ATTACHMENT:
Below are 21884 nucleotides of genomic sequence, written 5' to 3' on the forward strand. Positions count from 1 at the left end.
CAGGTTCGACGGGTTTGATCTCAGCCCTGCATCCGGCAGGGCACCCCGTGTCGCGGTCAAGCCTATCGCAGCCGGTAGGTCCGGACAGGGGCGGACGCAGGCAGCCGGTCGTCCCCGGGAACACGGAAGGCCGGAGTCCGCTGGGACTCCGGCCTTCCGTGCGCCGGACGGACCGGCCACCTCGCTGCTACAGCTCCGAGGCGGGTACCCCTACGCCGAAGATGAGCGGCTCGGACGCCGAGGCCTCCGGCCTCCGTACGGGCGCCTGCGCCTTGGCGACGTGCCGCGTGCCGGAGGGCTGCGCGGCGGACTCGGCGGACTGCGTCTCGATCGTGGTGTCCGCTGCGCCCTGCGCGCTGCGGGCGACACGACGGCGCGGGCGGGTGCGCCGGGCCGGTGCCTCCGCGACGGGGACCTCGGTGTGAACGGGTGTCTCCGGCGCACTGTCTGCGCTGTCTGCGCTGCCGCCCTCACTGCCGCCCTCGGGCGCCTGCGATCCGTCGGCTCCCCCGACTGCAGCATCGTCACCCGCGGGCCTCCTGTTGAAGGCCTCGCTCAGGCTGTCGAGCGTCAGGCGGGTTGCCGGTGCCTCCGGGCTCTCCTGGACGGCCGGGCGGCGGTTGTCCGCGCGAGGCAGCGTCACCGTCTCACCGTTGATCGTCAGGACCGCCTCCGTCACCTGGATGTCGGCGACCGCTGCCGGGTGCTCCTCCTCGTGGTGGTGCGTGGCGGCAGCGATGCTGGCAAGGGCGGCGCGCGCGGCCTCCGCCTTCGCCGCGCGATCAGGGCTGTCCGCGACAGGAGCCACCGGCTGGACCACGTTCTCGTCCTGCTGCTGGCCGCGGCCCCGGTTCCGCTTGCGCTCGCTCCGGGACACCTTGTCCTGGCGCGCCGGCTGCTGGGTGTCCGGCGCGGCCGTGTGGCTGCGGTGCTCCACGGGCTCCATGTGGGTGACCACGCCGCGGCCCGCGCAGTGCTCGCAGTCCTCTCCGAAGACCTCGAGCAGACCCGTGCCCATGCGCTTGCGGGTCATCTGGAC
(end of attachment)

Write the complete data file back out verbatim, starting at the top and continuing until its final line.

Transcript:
Below are 21884 nucleotides of genomic sequence, written 5' to 3' on the forward strand. Positions count from 1 at the left end.
CAGGTTCGACGGGTTTGATCTCAGCCCTGCATCCGGCAGGGCACCCCGTGTCGCGGTCAAGCCTATCGCAGCCGGTAGGTCCGGACAGGGGCGGACGCAGGCAGCCGGTCGTCCCCGGGAACACGGAAGGCCGGAGTCCGCTGGGACTCCGGCCTTCCGTGCGCCGGACGGACCGGCCACCTCGCTGCTACAGCTCCGAGGCGGGTACCCCTACGCCGAAGATGAGCGGCTCGGACGCCGAGGCCTCCGGCCTCCGTACGGGCGCCTGCGCCTTGGCGACGTGCCGCGTGCCGGAGGGCTGCGCGGCGGACTCGGCGGACTGCGTCTCGATCGTGGTGTCCGCTGCGCCCTGCGCGCTGCGGGCGACACGACGGCGCGGGCGGGTGCGCCGGGCCGGTGCCTCCGCGACGGGGACCTCGGTGTGAACGGGTGTCTCCGGCGCACTGTCTGCGCTGTCTGCGCTGCCGCCCTCACTGCCGCCCTCGGGCGCCTGCGATCCGTCGGCTCCCCCGACTGCAGCATCGTCACCCGCGGGCCTCCTGTTGAAGGCCTCGCTCAGGCTGTCGAGCGTCAGGCGGGTTGCCGGTGCCTCCGGGCTCTCCTGGACGGCCGGGCGGCGGTTGTCCGCGCGAGGCAGCGTCACCGTCTCACCGTTGATCGTCAGGACCGCCTCCGTCACCTGGATGTCGGCGACCGCTGCCGGGTGCTCCTCCTCGTGGTGGTGCGTGGCGGCAGCGATGCTGGCAAGGGCGGCGCGCGCGGCCTCCGCCTTCGCCGCGCGATCAGGGCTGTCCGCGACAGGAGCCACCGGCTGGACCACGTTCTCGTCCTGCTGCTGGCCGCGGCCCCGGTTCCGCTTGCGCTCGCTCCGGGACACCTTGTCCTGGCGCGCCGGCTGCTGGGTGTCCGGCGCGGCCGTGTGGCTGCGGTGCTCCACGGGCTCCATGTGGGTGACCACGCCGCGGCCCGCGCAGTGCTCGCAGTCCTCTCCGAAGACCTCGAGCAGACCCGTGCCCATGCGCTTGCGGGTCATCTGGAC